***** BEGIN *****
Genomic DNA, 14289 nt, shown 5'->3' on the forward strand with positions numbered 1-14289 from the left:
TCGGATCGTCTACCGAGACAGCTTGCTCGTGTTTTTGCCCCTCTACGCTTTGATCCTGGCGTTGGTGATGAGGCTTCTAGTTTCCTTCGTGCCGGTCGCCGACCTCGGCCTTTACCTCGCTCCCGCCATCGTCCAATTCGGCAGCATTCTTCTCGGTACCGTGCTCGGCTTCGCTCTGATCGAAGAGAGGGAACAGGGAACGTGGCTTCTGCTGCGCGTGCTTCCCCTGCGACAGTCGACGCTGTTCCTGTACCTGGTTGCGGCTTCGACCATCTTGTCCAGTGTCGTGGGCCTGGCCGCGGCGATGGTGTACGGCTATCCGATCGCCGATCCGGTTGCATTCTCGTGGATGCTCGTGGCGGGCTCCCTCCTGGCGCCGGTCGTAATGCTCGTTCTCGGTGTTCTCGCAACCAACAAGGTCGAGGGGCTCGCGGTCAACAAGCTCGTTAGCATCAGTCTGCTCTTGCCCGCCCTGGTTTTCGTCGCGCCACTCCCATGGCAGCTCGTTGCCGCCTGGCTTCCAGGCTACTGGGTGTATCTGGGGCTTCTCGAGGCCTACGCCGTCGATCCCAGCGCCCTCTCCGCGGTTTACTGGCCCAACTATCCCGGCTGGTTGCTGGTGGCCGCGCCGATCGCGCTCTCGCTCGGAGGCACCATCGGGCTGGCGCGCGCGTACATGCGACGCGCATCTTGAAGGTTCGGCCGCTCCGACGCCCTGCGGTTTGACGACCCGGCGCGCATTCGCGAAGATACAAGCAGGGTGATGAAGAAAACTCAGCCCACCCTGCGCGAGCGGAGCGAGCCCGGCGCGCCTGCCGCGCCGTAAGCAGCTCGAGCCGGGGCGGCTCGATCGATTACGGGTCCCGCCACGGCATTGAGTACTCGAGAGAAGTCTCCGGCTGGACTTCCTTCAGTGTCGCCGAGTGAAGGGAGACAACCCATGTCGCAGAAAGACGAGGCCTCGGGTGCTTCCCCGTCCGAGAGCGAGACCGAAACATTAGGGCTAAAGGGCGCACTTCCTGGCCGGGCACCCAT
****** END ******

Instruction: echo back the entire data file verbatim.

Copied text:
Genomic DNA, 14289 nt, shown 5'->3' on the forward strand with positions numbered 1-14289 from the left:
TCGGATCGTCTACCGAGACAGCTTGCTCGTGTTTTTGCCCCTCTACGCTTTGATCCTGGCGTTGGTGATGAGGCTTCTAGTTTCCTTCGTGCCGGTCGCCGACCTCGGCCTTTACCTCGCTCCCGCCATCGTCCAATTCGGCAGCATTCTTCTCGGTACCGTGCTCGGCTTCGCTCTGATCGAAGAGAGGGAACAGGGAACGTGGCTTCTGCTGCGCGTGCTTCCCCTGCGACAGTCGACGCTGTTCCTGTACCTGGTTGCGGCTTCGACCATCTTGTCCAGTGTCGTGGGCCTGGCCGCGGCGATGGTGTACGGCTATCCGATCGCCGATCCGGTTGCATTCTCGTGGATGCTCGTGGCGGGCTCCCTCCTGGCGCCGGTCGTAATGCTCGTTCTCGGTGTTCTCGCAACCAACAAGGTCGAGGGGCTCGCGGTCAACAAGCTCGTTAGCATCAGTCTGCTCTTGCCCGCCCTGGTTTTCGTCGCGCCACTCCCATGGCAGCTCGTTGCCGCCTGGCTTCCAGGCTACTGGGTGTATCTGGGGCTTCTCGAGGCCTACGCCGTCGATCCCAGCGCCCTCTCCGCGGTTTACTGGCCCAACTATCCCGGCTGGTTGCTGGTGGCCGCGCCGATCGCGCTCTCGCTCGGAGGCACCATCGGGCTGGCGCGCGCGTACATGCGACGCGCATCTTGAAGGTTCGGCCGCTCCGACGCCCTGCGGTTTGACGACCCGGCGCGCATTCGCGAAGATACAAGCAGGGTGATGAAGAAAACTCAGCCCACCCTGCGCGAGCGGAGCGAGCCCGGCGCGCCTGCCGCGCCGTAAGCAGCTCGAGCCGGGGCGGCTCGATCGATTACGGGTCCCGCCACGGCATTGAGTACTCGAGAGAAGTCTCCGGCTGGACTTCCTTCAGTGTCGCCGAGTGAAGGGAGACAACCCATGTCGCAGAAAGACGAGGCCTCGGGTGCTTCCCCGTCCGAGAGCGAGACCGAAACATTAGGGCTAAAGGGCGCACTTCCTGGCCGGGCACCCAT